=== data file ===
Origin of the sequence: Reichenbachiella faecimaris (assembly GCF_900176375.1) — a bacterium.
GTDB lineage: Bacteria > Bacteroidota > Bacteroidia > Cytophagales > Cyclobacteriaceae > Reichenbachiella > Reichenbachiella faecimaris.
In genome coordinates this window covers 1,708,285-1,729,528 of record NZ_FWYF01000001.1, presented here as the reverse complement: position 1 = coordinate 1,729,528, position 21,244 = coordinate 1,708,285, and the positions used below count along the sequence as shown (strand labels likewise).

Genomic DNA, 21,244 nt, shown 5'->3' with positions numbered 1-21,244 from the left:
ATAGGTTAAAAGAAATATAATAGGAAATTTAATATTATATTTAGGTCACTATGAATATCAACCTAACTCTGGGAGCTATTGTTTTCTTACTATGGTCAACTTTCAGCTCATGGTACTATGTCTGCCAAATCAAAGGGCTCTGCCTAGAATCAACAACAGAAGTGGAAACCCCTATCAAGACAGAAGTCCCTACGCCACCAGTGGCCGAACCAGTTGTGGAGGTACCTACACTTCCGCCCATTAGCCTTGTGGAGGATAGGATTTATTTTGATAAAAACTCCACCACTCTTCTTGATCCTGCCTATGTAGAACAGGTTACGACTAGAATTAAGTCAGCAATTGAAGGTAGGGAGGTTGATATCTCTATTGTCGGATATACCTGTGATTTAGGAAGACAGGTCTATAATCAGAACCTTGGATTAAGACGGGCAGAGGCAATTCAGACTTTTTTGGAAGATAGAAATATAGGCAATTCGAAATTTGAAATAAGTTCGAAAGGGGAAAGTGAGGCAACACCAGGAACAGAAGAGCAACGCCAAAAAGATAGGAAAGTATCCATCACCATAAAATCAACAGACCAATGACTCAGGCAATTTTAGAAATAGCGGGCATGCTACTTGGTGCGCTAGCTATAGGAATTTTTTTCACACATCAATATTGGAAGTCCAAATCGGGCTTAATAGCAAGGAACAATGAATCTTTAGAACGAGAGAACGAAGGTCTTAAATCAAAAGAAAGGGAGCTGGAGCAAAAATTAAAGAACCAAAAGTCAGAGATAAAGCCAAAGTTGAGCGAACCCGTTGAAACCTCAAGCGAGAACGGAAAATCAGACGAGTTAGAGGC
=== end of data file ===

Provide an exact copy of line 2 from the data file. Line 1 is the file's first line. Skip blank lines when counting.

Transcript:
GTDB lineage: Bacteria > Bacteroidota > Bacteroidia > Cytophagales > Cyclobacteriaceae > Reichenbachiella > Reichenbachiella faecimaris.